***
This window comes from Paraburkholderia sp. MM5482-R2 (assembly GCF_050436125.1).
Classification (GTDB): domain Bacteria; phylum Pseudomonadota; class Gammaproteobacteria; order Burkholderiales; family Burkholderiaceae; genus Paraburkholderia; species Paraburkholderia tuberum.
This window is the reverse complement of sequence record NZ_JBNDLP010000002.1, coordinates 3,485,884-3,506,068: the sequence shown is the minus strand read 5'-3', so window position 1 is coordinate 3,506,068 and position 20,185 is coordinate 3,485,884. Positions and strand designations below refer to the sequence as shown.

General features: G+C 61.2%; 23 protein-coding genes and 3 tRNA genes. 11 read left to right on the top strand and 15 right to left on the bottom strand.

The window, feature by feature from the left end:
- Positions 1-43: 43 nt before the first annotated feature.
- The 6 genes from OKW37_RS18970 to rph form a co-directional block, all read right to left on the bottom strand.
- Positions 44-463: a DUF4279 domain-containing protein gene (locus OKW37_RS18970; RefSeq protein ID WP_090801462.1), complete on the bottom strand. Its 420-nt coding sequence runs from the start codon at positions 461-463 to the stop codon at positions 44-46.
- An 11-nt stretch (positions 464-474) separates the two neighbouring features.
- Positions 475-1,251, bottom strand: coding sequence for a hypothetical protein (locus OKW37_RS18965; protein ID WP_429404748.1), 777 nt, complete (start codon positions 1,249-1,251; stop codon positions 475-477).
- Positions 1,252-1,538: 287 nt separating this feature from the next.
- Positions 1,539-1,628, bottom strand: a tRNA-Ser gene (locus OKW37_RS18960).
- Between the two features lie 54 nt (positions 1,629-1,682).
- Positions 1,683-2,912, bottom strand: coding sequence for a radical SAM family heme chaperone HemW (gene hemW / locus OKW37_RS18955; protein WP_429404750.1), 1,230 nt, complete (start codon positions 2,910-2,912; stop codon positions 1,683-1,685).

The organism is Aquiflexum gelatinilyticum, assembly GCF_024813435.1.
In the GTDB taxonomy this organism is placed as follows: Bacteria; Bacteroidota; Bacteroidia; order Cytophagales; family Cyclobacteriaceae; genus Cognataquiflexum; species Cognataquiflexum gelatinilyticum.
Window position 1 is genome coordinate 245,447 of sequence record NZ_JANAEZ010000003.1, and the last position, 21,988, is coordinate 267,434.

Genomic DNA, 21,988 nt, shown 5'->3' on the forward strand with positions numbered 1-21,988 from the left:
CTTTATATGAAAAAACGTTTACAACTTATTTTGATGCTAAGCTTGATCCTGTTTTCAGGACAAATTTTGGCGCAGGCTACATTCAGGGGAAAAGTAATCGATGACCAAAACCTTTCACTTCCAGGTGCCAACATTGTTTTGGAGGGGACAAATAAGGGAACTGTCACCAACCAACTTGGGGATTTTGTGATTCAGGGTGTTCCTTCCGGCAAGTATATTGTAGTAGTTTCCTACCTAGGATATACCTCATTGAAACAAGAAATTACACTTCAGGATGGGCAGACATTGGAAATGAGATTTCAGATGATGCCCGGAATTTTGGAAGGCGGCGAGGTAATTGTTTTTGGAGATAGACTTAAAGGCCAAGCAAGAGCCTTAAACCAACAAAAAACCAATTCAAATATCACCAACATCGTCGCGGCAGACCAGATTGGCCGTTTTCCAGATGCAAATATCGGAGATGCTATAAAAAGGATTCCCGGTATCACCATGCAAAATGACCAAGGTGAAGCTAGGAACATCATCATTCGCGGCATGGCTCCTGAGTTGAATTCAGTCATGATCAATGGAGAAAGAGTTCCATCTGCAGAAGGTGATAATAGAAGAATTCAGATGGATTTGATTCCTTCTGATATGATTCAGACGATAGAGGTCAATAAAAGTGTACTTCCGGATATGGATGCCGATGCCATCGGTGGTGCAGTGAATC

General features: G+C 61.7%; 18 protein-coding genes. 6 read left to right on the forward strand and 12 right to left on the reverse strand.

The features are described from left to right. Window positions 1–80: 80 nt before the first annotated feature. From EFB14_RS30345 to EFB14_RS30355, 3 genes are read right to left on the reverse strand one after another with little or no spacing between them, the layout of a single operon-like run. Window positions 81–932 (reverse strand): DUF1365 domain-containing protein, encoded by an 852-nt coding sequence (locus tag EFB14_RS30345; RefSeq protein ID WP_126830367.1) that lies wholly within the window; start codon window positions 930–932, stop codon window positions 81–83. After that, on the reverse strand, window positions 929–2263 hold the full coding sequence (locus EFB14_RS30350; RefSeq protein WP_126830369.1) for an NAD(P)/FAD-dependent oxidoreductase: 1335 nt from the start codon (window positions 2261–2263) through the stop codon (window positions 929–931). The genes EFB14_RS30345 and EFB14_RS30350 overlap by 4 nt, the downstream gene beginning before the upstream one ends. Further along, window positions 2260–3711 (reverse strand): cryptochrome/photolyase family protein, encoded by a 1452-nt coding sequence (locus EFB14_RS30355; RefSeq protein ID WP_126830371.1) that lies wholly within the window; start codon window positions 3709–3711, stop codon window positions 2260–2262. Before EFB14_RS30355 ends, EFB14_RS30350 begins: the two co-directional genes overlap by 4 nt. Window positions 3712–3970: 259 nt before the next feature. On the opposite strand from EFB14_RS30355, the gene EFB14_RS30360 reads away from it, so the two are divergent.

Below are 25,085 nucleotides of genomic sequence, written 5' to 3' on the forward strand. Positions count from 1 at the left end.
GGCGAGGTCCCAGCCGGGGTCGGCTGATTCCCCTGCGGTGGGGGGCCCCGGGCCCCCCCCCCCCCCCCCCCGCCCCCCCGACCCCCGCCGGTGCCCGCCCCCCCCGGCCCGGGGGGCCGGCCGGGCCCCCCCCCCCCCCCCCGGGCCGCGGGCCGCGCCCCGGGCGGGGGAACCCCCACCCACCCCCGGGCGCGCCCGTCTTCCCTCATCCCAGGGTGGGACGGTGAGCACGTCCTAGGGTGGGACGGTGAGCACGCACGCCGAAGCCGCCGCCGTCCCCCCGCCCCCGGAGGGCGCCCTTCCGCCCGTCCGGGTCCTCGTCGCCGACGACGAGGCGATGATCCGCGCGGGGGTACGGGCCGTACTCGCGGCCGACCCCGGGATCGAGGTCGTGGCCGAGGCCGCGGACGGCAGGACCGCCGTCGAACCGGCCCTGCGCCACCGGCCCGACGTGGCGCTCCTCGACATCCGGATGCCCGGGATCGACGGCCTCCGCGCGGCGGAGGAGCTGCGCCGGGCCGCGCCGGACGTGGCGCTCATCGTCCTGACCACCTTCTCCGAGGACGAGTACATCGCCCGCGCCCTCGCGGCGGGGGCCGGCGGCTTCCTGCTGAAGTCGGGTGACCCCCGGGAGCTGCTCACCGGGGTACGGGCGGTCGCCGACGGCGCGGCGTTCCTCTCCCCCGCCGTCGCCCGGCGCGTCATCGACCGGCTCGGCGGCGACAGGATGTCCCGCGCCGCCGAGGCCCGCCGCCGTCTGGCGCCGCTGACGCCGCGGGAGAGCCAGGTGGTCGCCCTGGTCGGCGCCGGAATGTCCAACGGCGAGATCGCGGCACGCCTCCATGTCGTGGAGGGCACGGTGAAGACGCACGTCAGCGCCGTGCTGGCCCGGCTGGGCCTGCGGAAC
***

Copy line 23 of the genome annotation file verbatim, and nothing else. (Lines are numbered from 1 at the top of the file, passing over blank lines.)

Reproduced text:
GGCGAGGTCCCAGCCGGGGTCGGCTGATTCCCCTGCGGTGGGGGGCCCCGGGCCCCCCCCCCCCCCCCCCCGCCCCCCCGACCCCCGCCGGTGCCCGCCCCCCCCGGCCCGGGGGGCCGGCCGGGCCCCCCCCCCCCCCCCCGGGCCGCGGGCCGCGCCCCGGGCGGGGGAACCCCCACCCACCCCCGGGCGCGCCCGTCTTCCCTCATCCCAGGGTGGGACGGTGAGCACGTCCTAGGGTGGGACGGTGAGCACGCACGCCGAAGCCGCCGCCGTCCCCCCGCCCCCGGAGGGCGCCCTTCCGCCCGTCCGGGTCCTCGTCGCCGACGACGAGGCGATGATCCGCGCGGGGGTACGGGCCGTACTCGCGGCCGACCCCGGGATCGAGGTCGTGGCCGAGGCCGCGGACGGCAGGACCGCCGTCGAACCGGCCCTGCGCCACCGGCCCGACGTGGCGCTCCTCGACATCCGGATGCCCGGGATCGACGGCCTCCGCGCGGCGGAGGAGCTGCGCCGGGCCGCGCCGGACGTGGCGCTCATCGTCCTGACCACCTTCTCCGAGGACGAGTACATCGCCCGCGCCCTCGCGGCGGGGGCCGGCGGCTTCCTGCTGAAGTCGGGTGACCCCCGGGAGCTGCTCACCGGGGTACGGGCGGTCGCCGACGGCGCGGCGTTCCTCTCCCCCGCCGTCGCCCGGCGCGTCATCGACCGGCTCGGCGGCGACAGGATGTCCCGCGCCGCCGAGGCCCGCCGCCGTCTGGCGCCGCTGACGCCGCGGGAGAGCCAGGTGGTCGCCCTGGTCGGCGCCGGAATGTCCAACGGCGAGATCGCGGCACGCCTCCATGTCGTGGAGGGCACGGTGAAGACGCACGTCAGCGCCGTGCTGGCCCGGCTGGGCCTGCGGAAC